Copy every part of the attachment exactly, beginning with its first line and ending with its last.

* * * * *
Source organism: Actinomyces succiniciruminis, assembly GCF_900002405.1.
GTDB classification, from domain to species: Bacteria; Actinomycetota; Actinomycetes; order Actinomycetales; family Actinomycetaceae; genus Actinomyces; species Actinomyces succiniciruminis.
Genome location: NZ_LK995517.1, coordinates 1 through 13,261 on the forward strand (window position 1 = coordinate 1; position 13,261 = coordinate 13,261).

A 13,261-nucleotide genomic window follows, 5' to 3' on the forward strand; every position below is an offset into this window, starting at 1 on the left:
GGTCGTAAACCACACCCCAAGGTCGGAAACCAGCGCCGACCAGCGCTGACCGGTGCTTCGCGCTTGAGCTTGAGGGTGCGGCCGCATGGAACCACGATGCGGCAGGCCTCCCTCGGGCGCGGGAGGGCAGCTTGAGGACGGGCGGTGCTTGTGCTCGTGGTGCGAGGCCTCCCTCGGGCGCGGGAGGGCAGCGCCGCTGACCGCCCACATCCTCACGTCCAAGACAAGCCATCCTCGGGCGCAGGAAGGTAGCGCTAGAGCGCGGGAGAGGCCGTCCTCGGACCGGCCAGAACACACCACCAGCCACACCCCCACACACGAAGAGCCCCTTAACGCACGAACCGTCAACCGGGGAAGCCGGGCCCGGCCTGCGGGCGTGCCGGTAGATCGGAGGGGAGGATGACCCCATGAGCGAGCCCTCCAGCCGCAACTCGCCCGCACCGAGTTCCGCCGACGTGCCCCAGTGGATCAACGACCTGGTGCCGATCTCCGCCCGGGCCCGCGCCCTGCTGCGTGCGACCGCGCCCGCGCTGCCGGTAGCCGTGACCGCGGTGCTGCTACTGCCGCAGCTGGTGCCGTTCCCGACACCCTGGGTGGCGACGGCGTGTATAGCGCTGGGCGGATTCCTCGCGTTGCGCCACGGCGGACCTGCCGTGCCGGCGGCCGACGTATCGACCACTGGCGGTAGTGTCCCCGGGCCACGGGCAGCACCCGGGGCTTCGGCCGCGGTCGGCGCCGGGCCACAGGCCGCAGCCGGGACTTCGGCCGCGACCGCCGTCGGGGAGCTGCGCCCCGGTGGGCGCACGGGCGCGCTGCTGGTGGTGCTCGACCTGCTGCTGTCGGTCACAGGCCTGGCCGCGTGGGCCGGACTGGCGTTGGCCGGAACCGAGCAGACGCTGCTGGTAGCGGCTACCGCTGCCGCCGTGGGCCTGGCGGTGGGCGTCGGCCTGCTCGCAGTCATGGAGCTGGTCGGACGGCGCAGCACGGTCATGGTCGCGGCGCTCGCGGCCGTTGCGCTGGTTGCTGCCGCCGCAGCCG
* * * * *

Source organism: Actinomyces succiniciruminis, assembly GCF_900002405.1.
GTDB classification, from domain to species: Bacteria; Actinomycetota; Actinomycetes; order Actinomycetales; family Actinomycetaceae; genus Actinomyces; species Actinomyces succiniciruminis.
Genome location: NZ_LK995517.1, coordinates 1 through 13,261 on the forward strand (window position 1 = coordinate 1; position 13,261 = coordinate 13,261).

A 13,261-nucleotide genomic window follows, 5' to 3' on the forward strand; every position below is an offset into this window, starting at 1 on the left:
GGTCGTAAACCACACCCCAAGGTCGGAAACCAGCGCCGACCAGCGCTGACCGGTGCTTCGCGCTTGAGCTTGAGGGTGCGGCCGCATGGAACCACGATGCGGCAGGCCTCCCTCGGGCGCGGGAGGGCAGCTTGAGGACGGGCGGTGCTTGTGCTCGTGGTGCGAGGCCTCCCTCGGGCGCGGGAGGGCAGCGCCGCTGACCGCCCACATCCTCACGTCCAAGACAAGCCATCCTCGGGCGCAGGAAGGTAGCGCTAGAGCGCGGGAGAGGCCGTCCTCGGACCGGCCAGAACACACCACCAGCCACACCCCCACACACGAAGAGCCCCTTAACGCACGAACCGTCAACCGGGGAAGCCGGGCCCGGCCTGCGGGCGTGCCGGTAGATCGGAGGGGAGGATGACCCCATGAGCGAGCCCTCCAGCCGCAACTCGCCCGCACCGAGTTCCGCCGACGTGCCCCAGTGGATCAACGACCTGGTGCCGATCTCCGCCCGGGCCCGCGCCCTGCTGCGTGCGACCGCGCCCGCGCTGCCGGTAGCCGTGACCGCGGTGCTGCTACTGCCGCAGCTGGTGCCGTTCCCGACACCCTGGGTGGCGACGGCGTGTATAGCGCTGGGCGGATTCCTCGCGTTGCGCCACGGCGGACCTGCCGTGCCGGCGGCCGACGTATCGACCACTGGCGGTAGTGTCCCCGGGCCACGGGCAGCACCCGGGGCTTCGGCCGCGGTCGGCGCCGGGCCACAGGCCGCAGCCGGGACTTCGGCCGCGACCGCCGTCGGGGAGCTGCGCCCCGGTGGGCGCACGGGCGCGCTGCTGGTGGTGCTCGACCTGCTGCTGTCGGTCACAGGCCTGGCCGCGTGGGCCGGACTGGCGTTGGCCGGAACCGAGCAGACGCTGCTGGTAGCGGCTACCGCTGCCGCCGTGGGCCTGGCGGTGGGCGTCGGCCTGCTCGCAGTCATGGAGCTGGTCGGACGGCGCAGCACGGTCATGGTCGCGGCGCTCGCGGCCGTTGCGCTGGTTGCTGCCGCCGCAGCCG